8. North Carolina vs. Kentucky – Las Vegas – Dec. 17 (5:45 p.m.): UNC is coming off a season where they finished as the national runners-up. Losing Marcus Paige and Brice Johnson will hurt, no doubt, but there is still some talent on the roster. Kentucky, as we’ve mentioned, is once again loaded. Both teams will likely be ranked in the top-10 when they meet in Sin City in yet another clash of the sport’s heavyweights.
9. Michigan State vs. Arizona – Armed Forces Classic (Honolulu) – Nov. 11 (7 p.m.): Not a bad way to tip off the season with the Spartans and Wildcats squaring off in Hawaii on opening night. The game was originally to be played at Pearl Harbor, but was moved to the Stan Sheriff Center at the University of Hawaii. Arizona may have lost Terrence Ferguson to the pros, but it’ll have plenty of firepower to match up against Michigan State with Allonzo Trier, Lauri Markkanen and Rawle Atkins.
10. Louisville vs. Indiana – Indianapolis – Dec. 31 (12:30 p.m.): This border battle game will be played off-campus at the home of the Pacers, but with Indy’s close proximity to both schools and a pair of fervent fanbases, this one should have that big-time collegiate feel with two top-15 teams.
11. Kansas vs. Indiana – Armed Forces Classic (Honolulu) – Nov. 11 (9 p.m.): The nightcap of the Armed Forces Classic is another incredibly strong game that will pit the two midwestern powers against each other. Thomas Bryant and OG Anunoby will provide quite the test for Kansas’ revamped frontcourt while the Hoosiers will have to contend with one of the country’s strongest backcourts in Kansas’ Frank Mason III and Devonte Graham.
12. Wisconsin at Creighton – Gavitt Games – Nov. 15 (8:30 p.m.): The country knows how strong the Badgers will be this year after the transition to coach Greg Gard propelled them into the Sweet 16, but Creighton is flying a bit under the radar despite having some top-level talent in Mo Watson and Marcus Foster. The Blue Jays also have one of the more underrated home crowds in the game. This one will be a treat in the season’s opening week.
13. Arizona vs. Gonzaga – Naismith Memorial HOF Game (Los Angeles) – Dec. 3 (6:30 p.m.): Two West Coast powers face off in L.A. a month into the season with perhaps a seed line at stake. Gonzaga will likely open the season in the top-15 on the strength of getting senior center Przmek Karnowski back and the Nigel Williams-Goss eligible after transferring from Washington.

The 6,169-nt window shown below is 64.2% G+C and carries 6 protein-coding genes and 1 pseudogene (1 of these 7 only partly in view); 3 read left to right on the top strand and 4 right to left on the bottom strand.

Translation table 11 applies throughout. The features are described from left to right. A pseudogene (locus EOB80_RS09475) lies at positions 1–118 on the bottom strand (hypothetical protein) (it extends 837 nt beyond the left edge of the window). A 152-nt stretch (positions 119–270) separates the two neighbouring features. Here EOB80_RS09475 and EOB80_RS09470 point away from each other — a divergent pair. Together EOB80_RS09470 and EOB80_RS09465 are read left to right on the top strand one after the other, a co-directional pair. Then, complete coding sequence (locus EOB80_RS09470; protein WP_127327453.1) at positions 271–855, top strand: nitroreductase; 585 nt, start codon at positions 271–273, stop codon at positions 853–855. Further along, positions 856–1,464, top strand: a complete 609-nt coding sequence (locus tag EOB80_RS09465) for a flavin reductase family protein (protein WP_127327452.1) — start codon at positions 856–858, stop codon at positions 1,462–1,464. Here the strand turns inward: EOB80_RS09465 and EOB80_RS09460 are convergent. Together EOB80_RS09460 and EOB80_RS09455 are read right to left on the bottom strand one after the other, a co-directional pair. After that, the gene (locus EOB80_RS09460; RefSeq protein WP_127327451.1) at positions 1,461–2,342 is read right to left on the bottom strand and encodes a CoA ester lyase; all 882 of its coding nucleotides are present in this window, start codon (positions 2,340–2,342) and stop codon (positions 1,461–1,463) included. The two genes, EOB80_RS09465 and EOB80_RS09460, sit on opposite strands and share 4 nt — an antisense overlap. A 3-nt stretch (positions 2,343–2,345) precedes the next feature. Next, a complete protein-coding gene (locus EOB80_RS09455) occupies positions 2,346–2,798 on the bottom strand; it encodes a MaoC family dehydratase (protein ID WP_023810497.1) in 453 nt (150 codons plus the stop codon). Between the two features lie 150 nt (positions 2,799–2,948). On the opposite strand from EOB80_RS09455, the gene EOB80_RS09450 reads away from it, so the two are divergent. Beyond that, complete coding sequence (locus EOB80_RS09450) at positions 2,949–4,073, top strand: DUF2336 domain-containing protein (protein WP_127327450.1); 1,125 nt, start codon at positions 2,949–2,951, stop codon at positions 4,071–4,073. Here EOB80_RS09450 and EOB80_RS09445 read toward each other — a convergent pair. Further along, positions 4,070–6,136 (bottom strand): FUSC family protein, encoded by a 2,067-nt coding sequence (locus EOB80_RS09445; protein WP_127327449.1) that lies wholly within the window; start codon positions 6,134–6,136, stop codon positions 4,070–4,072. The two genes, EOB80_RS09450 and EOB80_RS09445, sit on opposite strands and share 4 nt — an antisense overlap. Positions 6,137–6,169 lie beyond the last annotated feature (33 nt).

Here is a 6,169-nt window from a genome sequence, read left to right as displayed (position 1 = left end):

t-14. North Carolina at Indiana – ACC/Big Ten Challenge – Nov. 30 (9 p.m.)
t-14. Syracuse at Wisconsin – ACC/Big Ten Challenge – Nov. 29 (9 p.m.): The ACC/Big Ten Challenge provides two more top games with the Tar Heels visiting Bloomington and the Badgers hosting the Orange. The Bryant-Kennedy Meeks matchup will be one to watch, while NBA scouts and draftniks will be tuning in to this one to see how Tyler Lydon and Nigel Hayes matchup. The game itself will provide college hoops fans plenty with the Badgers being a Big Ten favorite and Syracuse bolstering its ranks with Nebraska graduate transfer Andrew White.
15. Washington at Gonzaga – Dec. 7 (11 p.m.): The Huskies aren’t a lock to make the NCAA tournament this year, but this game will still be a must-watch thanks to Gonzaga’s strength, Markelle Fultz’s talent and it being an in-state rivalry game played on campus. Don’t underestimate how much these two fanbases dislike each other.
16. UConn vs. Syracuse – New York City – Dec. 5 (7 p.m.): Madison Square Garden will play host to this former Big East rivalry game. This is the loudest you’ll hear the Garden all season long, and that includes the games that the Knicks play. 17. Valparaiso at Oregon – Nov. 17 (9 p.m.): Valpo might be the best mid-major in the country and has a potential All-American in Alec Peters. The Ducks may not have Dillon Brooks for this one, but will still likely be ranked in the top-10. 18. Indiana vs Butler – Crossroads Classic – Dec. 17 (5 p.m.): A Hoosier State rivalry game that’s sure to be closely contested. 19. Villanova vs. Notre Dame – Never Forget Games (Newark, N.J.) – 12 p.m.: The defending champs take on one of the ACC’s best. 20. Purdue at Louisville – ACC/Big Ten Challenge – Nov. 30: Another strong game courtesy of the cross-conference challenge. 21. Villanova at Purdue – Nov. 14 (7 p.m.): This game got more difficult for the ‘Cats without Omari Spellman to combat Caleb Swanigan and Isaac Haas. 22. Northern Iowa vs. Xavier – Nov. 16 (12 p.m.): A sneaky-strong game with Xavier being a team that figures to push Villanova in the Big East and the Panthers featuring potential MVC player of the year Jeremy Morgan. 23. Oregon at Baylor – Nov. 15 (3:30 p.m.): This will be the Ducks’ only true road game in the non-conference. Baylor’s Johnathan Motley figures to be a tough guard for the Pac-12 favorites. 24. Arizona vs. Texas A&M – Dec 17 (1 p.m.): The Aggies lost quite a bit from last year’s team, but will still be a top-25 contender. 25. Florida State at Florida – Dec. 11 (4 p.m.): The Seminoles will bring quite a bit of talent with them to Gainesville in Dwayne Bacon and Jonathan Isaac for this intrastate rivalry game.